The Consumer Price Index (CPI) sank 0.7 percent in February, following a 0.9 percent drop in January, but Israel’s media have buried the report, presumably because it would have been a boost to Prime Minister Netanyahu.
But Netanyahu cannot take any credit for the drop in prices, regardless of whether or not the local media are interested in good economic news.
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So, without much notice, the CPI has fallen 1.5 % over the past 12 months and 1.6% for the first two months of this year.
The drop in the price of crude oil was sharper than the rise in the shekel-dollar rate, accounting for a reduction in the price at the pump.
But Internet and telecom services have also dropped 2.7 percent last month, another result of the free competition initiated in the previous Netanyahu term, under then-Communications Minister Moshe Kahlon.
Netanyahu on Sunday publicly offered the Finance Ministry post to Kahlon, who left the Likud government and now heads his own Kulanu party.
The name “Kulanu” must be scary to local tycoons, who’ve learned to associate Kahlon with the dismantling of monopolies. Indeed, immediately after the publication of Netanyahu’s offer to Kahlon, the banking index on the Tel Aviv Stock exchange dropped by 1.5%. The tycoons might be worried that Finance Minister Kahlon would cut the repressively high fees Israeli banks charge their customers.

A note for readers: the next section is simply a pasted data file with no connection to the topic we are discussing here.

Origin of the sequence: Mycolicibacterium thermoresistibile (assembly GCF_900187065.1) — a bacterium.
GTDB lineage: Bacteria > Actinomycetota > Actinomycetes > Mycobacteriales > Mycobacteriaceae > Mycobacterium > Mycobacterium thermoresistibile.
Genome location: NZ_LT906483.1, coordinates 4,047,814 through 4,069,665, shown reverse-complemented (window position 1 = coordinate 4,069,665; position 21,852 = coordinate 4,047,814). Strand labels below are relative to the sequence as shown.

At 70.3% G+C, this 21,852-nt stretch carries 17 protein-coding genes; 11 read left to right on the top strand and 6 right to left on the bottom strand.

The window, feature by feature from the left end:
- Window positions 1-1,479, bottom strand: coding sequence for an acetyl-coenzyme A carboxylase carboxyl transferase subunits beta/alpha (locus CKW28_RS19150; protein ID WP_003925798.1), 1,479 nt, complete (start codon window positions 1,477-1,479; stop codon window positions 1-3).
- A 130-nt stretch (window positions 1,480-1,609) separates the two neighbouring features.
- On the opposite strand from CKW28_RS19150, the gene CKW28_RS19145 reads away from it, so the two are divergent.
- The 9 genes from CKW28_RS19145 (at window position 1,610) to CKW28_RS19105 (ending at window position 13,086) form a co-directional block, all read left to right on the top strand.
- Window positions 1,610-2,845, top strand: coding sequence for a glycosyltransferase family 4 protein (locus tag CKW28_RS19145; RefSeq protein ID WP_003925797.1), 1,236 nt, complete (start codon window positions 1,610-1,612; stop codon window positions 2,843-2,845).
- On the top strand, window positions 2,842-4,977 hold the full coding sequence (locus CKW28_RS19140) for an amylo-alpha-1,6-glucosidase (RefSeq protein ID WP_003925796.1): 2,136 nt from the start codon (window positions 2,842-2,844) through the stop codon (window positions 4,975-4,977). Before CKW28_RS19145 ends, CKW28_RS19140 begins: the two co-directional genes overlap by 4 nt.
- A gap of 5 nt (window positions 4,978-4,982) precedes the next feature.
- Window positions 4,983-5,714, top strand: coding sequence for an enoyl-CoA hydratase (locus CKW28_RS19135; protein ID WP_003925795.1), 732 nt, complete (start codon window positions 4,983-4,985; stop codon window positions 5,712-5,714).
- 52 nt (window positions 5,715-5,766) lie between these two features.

The Globes business newspaper reported:
“Kahlon is promising substantial reforms in the Israeli banking system, especially the opening of the sector to competition, as he did in the cellular market. The stock exchange is listening to him, and in view of the likelihood that he will be appointed Minister of Finance, investors are sending the banks shares…southward.”
Except that, if anyone thinks Kahlon would destroy the ability of various companies to eke out a profit, they should a look at the Cellcom mobile phone company:
Kahlon said several years ago that there was no reason for the oligarchy of mobile phone companies to earn billions of shekels a year. Cellcom’s stock was selling at more than $32, and its shareholders enjoyed a steady, 10 percent rise in the price of the stock every year, along with a fat dividend of more than 12%.
That was before Kahlon opened the market to free enterprise, which was followed by a 90 percent drop in cell phone rates.
Cellcom’s shares eventually sank to approximately $5, but is the company losing money? It just reported its earnings for 2014, and don’t shed any tears for the shareholders—their
net income increased 2.9% compared with 2013.